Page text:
Why the Fed sees inflation differently than you
Gas prices displayed at a USA Gasoline station on July 16, 2013 in Los Angeles, California. Higher gas prices spurred a 0.5 percent rise in the CPI back in 2013. Today's recent CPI growth showed another increase in energy costs by 0.9 percent.
Thanks to the Labor Department, we got a read Tuesday on the state of the U.S. Economy. The latest Consumer Price Index indicates inflation is up.
Federal Reserve policymakers, who are meeting in Washington Tuesday and Wednesday, will pay close attention to that report, although they view it through a different lens than the rest of us.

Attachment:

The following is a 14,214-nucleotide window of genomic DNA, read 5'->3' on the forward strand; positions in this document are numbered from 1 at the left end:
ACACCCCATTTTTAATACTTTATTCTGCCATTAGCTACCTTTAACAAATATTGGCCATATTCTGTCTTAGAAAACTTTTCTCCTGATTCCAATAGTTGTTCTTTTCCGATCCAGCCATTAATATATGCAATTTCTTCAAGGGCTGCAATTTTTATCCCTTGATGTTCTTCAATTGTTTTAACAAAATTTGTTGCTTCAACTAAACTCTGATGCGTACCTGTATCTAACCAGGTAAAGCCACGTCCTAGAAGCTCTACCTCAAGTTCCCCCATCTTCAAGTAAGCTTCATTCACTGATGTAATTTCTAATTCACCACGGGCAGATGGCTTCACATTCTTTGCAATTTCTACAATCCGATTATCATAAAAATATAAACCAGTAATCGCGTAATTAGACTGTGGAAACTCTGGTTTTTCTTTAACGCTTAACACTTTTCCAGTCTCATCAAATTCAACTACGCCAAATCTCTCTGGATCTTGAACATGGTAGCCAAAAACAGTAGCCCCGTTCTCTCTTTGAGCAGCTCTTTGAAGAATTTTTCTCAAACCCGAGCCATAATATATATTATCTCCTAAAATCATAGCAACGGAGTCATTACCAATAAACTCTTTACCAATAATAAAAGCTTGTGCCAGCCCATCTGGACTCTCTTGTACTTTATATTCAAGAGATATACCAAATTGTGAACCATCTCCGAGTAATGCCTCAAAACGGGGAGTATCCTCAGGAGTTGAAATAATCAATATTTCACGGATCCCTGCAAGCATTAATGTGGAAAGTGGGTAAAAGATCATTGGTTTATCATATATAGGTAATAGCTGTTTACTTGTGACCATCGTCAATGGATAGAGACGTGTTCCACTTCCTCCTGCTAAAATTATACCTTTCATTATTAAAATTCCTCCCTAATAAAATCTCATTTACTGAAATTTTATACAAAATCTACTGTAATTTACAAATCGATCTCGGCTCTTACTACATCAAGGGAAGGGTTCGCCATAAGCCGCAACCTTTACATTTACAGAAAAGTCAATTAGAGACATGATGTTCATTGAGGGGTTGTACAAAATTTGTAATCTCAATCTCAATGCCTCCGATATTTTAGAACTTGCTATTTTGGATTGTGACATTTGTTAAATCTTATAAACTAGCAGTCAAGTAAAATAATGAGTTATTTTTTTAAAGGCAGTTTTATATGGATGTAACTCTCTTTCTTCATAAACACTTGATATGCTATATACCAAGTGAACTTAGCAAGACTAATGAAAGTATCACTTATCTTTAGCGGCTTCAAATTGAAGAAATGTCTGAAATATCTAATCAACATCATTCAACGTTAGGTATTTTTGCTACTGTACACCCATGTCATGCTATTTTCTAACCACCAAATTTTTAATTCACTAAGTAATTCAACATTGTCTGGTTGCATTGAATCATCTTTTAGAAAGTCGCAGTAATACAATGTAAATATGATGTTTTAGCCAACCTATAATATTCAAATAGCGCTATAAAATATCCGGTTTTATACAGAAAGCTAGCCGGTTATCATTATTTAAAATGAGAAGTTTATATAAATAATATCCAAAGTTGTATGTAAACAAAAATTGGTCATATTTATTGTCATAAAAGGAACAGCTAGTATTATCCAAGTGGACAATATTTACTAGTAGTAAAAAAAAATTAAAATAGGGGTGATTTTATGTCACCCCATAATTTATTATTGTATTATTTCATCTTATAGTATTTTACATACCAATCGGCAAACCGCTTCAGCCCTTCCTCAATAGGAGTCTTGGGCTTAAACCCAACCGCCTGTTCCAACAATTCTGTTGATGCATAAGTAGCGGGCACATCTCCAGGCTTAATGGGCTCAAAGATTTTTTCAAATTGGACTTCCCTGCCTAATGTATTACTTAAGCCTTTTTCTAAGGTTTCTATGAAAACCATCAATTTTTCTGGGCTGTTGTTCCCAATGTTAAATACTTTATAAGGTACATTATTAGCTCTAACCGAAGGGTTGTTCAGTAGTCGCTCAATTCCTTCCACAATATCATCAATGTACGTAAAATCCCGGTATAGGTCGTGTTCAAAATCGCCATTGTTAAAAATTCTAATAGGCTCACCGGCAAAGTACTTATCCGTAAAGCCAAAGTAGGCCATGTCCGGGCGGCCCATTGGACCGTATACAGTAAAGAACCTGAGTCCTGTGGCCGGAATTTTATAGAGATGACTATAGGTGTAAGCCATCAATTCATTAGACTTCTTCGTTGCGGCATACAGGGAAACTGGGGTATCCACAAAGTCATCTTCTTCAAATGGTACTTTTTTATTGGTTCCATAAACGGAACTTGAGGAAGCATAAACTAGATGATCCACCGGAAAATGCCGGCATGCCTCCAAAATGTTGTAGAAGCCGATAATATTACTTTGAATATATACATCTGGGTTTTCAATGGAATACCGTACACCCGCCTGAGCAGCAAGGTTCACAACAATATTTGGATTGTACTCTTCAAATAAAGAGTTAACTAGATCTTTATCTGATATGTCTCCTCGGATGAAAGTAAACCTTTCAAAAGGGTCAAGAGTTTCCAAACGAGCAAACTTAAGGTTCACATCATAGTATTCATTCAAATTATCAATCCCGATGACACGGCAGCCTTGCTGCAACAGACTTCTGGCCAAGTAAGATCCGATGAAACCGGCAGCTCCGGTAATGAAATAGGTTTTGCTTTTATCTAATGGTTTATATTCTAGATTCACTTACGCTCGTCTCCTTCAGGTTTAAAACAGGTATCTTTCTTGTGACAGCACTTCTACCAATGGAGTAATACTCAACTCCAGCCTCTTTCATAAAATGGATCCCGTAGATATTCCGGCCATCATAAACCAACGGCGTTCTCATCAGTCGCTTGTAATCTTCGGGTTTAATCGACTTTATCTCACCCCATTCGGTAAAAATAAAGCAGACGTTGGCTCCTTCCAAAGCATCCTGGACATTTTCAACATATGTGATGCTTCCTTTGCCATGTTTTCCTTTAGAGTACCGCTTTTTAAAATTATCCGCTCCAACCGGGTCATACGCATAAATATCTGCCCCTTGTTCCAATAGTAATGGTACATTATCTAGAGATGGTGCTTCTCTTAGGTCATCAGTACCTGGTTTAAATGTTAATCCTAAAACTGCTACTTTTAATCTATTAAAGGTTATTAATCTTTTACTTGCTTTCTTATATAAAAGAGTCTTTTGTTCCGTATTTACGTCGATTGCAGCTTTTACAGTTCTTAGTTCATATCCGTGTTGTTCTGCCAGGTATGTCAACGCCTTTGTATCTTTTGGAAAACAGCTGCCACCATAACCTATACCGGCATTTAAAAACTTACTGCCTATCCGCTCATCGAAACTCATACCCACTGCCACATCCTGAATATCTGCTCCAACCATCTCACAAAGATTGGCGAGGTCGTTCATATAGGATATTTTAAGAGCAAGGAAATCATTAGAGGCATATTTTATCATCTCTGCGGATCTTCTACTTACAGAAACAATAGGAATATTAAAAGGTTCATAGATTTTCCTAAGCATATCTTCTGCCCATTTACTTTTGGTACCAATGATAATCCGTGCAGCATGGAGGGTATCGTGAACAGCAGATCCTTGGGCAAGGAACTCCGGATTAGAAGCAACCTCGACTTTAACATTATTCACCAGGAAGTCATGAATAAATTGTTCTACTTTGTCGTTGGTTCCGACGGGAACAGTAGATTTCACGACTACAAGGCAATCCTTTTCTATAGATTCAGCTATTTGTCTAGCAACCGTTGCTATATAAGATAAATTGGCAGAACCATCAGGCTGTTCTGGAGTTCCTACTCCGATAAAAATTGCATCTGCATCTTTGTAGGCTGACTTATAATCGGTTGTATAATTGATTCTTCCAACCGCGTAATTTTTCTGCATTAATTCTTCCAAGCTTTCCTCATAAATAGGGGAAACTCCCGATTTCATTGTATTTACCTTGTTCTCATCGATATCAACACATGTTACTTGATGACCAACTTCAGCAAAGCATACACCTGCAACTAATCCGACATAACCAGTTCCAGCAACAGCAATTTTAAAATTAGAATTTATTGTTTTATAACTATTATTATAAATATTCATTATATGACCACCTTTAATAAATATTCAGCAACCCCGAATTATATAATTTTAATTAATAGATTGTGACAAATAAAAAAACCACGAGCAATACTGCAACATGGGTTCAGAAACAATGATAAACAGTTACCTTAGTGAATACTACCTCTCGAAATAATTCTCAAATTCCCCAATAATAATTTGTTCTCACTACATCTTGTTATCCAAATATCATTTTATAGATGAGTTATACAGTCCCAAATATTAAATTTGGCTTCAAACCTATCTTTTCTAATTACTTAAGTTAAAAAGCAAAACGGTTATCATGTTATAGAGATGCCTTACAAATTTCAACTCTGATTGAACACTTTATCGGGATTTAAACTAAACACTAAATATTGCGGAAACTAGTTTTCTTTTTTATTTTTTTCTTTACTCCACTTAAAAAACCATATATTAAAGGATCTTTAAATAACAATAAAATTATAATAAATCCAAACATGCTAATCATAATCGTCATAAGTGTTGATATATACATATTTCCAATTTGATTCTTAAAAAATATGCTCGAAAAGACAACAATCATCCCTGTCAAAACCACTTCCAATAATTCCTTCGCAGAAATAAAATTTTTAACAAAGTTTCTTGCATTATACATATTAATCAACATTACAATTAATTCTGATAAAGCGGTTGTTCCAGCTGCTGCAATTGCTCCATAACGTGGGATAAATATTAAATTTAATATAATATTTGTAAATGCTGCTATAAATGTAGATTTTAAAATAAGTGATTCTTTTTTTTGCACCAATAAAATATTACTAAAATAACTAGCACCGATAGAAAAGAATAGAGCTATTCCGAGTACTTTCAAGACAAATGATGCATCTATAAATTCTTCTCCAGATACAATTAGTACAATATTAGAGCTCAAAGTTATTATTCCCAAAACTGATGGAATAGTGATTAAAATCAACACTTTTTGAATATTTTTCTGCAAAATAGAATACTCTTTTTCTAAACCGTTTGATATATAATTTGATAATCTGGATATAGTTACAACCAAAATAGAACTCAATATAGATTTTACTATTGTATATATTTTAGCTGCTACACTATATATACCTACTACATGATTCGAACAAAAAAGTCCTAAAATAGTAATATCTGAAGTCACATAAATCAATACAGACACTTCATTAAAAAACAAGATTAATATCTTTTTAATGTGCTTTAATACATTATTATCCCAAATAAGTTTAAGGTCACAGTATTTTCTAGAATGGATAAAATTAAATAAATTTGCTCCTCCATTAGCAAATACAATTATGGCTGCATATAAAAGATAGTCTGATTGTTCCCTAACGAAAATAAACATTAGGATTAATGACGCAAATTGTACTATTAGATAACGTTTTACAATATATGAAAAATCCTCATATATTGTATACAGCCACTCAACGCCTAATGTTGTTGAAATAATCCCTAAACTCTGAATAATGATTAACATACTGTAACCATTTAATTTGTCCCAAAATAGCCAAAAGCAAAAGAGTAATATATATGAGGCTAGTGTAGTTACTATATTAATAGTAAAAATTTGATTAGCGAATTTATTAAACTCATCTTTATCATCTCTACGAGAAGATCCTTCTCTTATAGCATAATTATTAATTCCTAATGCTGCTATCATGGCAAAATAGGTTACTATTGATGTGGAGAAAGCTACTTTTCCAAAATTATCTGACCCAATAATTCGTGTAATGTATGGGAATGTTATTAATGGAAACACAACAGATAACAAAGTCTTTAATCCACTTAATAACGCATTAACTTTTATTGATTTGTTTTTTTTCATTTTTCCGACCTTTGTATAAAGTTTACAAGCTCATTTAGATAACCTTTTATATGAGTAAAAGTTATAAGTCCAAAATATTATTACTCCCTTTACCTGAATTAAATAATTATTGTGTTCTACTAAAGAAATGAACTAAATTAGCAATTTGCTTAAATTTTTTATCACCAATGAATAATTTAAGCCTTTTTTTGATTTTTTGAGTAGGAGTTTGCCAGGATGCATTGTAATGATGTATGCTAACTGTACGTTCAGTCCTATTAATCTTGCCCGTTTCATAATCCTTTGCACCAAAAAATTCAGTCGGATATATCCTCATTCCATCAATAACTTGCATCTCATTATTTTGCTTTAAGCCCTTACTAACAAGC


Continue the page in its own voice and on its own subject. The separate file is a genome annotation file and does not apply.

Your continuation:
The Fed wants to get ahead of inflation, because when the Fed changes its policies, that doesn’t have an immediate effect. “It’s a long and variable lag process,” says Kevin T. Jacques, a professor of finance at Baldwin Wallace University. “It just takes a lot of time.”